Incumbents best pick for Niles schools
It has not been a good 2013 for the Niles City School District.
Ohio Auditor David Yost’s office released its finding from an audit the district requested. Niles has followed so few of the audit’s recommendations that the auditor’s office is predicting a $2.9 million deficit by the 2016-17 school year if drastic actions are not taken.
According to the state office, ”NCSD did not complete mandatory transportation reports consistently with the Ohio Department of Education instructions for counting the number of students riding buses … . Without documentation and clear lines of responsibility the district risks accountability and funding issues.”
And, according to the state office, ”The district has not developed capital improvement plans … . The district has a voter-approved funding stream of .05 mills designated for maintenance and upkeep of the OSFC buildings. As such, the spending power of those funds would likely be maximized if used in accordance with a formal capital plan.”
Prior to news about the state audit, news surfaced that a bus driver who abandoned a sleeping student was hired by the district despite multiple, serious traffic violations. The violations included multiple speeding convictions and citations for improper signaling, failing to control, operating an unsafe vehicle, passing in violation of a posted sign or pavement marking and violation of a traffic control device or sign.
Then interim Niles School Superintendent Frank Danso tried to keep secret the name of the driver who abandoned the student. It turned out none of the traffic violations were in his Niles schools personnel file.
Before that, the superintendent, speaking on behalf of the school board during a levy endorsement interview, did not know if employees had received raises in the last contract, did not know how much the system pays in health care or what health care benefits the employees receive, and did not know how much levy approval would cost individual property owners.
With all that, and more, happening this year it’s no wonder 70 percent of voters rejected two school levies. In a way, voters were making a statement about the school board, including incumbents Tony Perrone and Lori Vlosich Hudzik whose seats are up in the November General Election.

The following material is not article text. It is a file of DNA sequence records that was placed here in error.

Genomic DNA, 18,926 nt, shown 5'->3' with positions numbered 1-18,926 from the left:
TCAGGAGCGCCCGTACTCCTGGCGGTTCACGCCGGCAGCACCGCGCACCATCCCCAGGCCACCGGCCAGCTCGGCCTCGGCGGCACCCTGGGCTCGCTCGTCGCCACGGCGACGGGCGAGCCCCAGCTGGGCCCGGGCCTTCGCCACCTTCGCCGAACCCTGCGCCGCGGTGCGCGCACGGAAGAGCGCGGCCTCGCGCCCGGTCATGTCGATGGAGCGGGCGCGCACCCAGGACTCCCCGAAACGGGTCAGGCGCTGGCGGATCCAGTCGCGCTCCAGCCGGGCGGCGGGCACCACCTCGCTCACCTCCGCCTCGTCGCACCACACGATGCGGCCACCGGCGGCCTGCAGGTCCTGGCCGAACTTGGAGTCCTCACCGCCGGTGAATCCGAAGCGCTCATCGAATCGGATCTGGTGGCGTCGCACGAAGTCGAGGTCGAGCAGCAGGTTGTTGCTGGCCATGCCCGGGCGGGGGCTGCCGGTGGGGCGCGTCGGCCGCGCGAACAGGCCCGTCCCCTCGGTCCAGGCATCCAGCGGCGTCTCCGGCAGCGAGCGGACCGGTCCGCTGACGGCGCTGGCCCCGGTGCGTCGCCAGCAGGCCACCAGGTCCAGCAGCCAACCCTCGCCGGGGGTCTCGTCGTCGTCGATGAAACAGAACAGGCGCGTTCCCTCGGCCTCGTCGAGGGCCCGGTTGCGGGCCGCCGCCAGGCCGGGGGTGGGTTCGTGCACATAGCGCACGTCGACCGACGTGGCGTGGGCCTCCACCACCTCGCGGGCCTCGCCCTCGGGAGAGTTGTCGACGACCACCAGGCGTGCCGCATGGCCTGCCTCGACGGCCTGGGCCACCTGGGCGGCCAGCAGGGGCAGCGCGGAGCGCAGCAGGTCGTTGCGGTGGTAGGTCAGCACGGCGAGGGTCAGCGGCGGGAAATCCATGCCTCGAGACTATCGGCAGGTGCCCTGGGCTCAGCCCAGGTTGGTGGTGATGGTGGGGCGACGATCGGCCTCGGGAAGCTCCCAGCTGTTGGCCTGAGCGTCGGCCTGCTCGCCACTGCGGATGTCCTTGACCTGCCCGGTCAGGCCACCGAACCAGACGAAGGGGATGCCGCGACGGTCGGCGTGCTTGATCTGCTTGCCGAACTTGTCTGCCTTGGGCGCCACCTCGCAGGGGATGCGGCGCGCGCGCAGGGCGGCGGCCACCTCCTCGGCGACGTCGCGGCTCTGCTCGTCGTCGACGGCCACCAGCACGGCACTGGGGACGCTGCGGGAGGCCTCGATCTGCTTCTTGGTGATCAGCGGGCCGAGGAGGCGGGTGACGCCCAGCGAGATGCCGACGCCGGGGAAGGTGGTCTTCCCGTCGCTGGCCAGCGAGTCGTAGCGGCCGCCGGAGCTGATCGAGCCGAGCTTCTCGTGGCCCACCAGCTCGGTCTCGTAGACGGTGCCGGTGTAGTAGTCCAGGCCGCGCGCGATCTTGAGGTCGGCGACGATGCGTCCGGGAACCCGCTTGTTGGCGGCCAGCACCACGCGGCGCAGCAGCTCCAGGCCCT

Unfortunately, the challengers – Bobby Seifert, Mary Ann McMahon and Jacqueline S. Latronica-Matig – don’t offer clearly better alternatives.
We appreciate Seifert’s willingness to follow the auditor’s recommendations and his recognition that health care benefits for employees are out of touch with reality. But after criticizing others for running because of their personal connections – children in the district, past or present employment in the district, relatives’ employment in the district, etc. – he then pointed out how Niles needs to change a majorette policy in light of his own daughter’s personal situation.
We appreciate McMahon’s concern that Niles adopt an updated security plan and retrain employees in light of moving into new buildings. However, Niles police have already provided some up-to-date training and likely will continue. And while McMahon has expertise in academics, Niles is desperate for board members with expertise in finance and management.
We appreciate that Latronica-Matig is running ”for the children,” and to restore the district’s ”sense of unity,” but voters need to make their decisions on specific ideas and plans.
So we endorse Perrone and Hudzik.
Perrone is completing his first term. Niles has had some positive developments during that time. Students are in new buildings and the athletic complex has artificial turf at no cost to taxpayers.
Hudzik is only in her first year after being appointed to replace Eric Lanham, who resigned in March. She can hardly be held accountable for the 2013 blunders. Her stated desire to improve finances, especially the spending side, is encouraging.
Hopefully the learning curve is over for incumbents. Vacant property, such as the former Washington and Mount Carmel school sites, presents some opportunities. The excitement and pride of new schools hopefully give the incumbents some momentum to build on.